So she wrote the note before leaving for the school bus, my tennis shoes on her feet. She had apparently realized her mistake, and paused to pen this apologia. What she did not do was change out of my shoes. This is classic Laura. She believes that a few well-chosen words can make up for just doing whatever the heck you want.

I wonder where she got that?

Hank is the same way. If I allude, however obliquely, to some wrong-doing of his, he says, "But that is in the past and we don't have to worry about it, RIGHT?"

Even better is that she wrote that note on one of her monogrammed gift-insert cards. Where did she have to go in the house to find those?

When she came home, I just thanked her for having left a note, as I had had tennis practice that morning and I would have worn myself out looking for the proper shoes instead of just sighing and putting on my running shoes.

Since Monday night, it's just been Laura and Matt and me at home. Hank stayed in the mountains to play with the Australian cousins. Here are some things about that:

Parenting one child is crazy easy. Especially if that child is a ten year-old, maybe even more if that child is Laura. Seriously, I feel like my work is done with her and I could just go get a froyo.

At night, instead of having an elaborate bedtime ritual that includes exhortations to brush teeth and my lying down in Hank's room, we say, "It's bedtime, goodnight Laura." Then, in the morning, she gets herself up, dresses, eats breakfast, and goes to the bus stop.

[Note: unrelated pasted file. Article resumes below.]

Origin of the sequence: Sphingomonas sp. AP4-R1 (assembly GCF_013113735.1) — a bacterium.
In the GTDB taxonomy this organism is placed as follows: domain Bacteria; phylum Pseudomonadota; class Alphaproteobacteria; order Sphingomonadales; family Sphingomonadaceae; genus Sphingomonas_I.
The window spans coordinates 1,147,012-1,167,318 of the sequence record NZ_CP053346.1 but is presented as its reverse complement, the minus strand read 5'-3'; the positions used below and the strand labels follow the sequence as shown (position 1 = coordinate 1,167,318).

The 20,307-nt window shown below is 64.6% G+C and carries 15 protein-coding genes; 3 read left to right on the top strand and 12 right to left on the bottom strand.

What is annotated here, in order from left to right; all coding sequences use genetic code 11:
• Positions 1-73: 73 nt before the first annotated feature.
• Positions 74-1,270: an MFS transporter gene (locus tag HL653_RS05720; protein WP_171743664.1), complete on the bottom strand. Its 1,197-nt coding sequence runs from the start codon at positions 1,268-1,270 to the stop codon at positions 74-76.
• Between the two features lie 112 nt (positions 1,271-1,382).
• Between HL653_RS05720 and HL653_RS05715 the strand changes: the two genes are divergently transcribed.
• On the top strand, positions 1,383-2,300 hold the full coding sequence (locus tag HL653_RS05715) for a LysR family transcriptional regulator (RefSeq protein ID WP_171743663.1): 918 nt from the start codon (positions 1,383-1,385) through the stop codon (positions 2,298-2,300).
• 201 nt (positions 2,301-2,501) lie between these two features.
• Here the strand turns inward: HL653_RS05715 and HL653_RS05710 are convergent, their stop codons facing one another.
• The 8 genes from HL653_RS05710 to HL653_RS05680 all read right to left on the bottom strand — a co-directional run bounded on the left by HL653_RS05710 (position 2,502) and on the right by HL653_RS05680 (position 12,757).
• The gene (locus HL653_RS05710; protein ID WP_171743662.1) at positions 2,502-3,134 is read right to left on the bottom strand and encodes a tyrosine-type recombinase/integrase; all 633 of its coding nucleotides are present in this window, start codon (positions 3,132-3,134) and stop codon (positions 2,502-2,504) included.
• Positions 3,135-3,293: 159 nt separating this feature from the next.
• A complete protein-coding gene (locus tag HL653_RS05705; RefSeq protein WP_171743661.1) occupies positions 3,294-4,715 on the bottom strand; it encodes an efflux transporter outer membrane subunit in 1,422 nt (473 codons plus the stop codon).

Not having to do preschool drop off and pickup for a couple of days has given me loads of extra time. I've composed a symphony. Okay, not true. But I did have lunch with Normal Neighbor yesterday. I think if I had never had Hank, I would probably be accepting the Nobel Prize in Literature soon. But I would not have nearly so many Legos, and I would not have benefited from Hank's wisdom these five years. Example: "Mom, sometimes when you ask a girl to marry you, it takes a long time for her to stop slapping you and say yes."

We are all three going back up to the mountains tonight, because--HURRAY--Dave and Katie are bringing my new nephew Gabriel down there from DC. I have never yet gotten to meet this baby guy. Their presence plus the Australians makes this something like a celestial event, not to be missed. It will be a hootenanny.

I hope you have something nice to look forward to this week. More later.

Monday, October 3, 2011

I Am Kind Of The Normal One

Did you guys know my sister and her family are visiting from Australia? Goodness! If I would stop blogging about tennis for even one minute, I could have filled you in on this important fact. They landed a week ago today, and I had them all, plus my mom and dad, at my house for a few days, and then they went up to mom and dad's mountain house, where the kids and I joined them for the weekend. Apparently the weekend lasts through Monday because we are still here. Anyway.

A campfire is a necessary ritual.

Laura declaims


Foil-wrapped s'more!
Foil-roasting the s'more leads to better melting.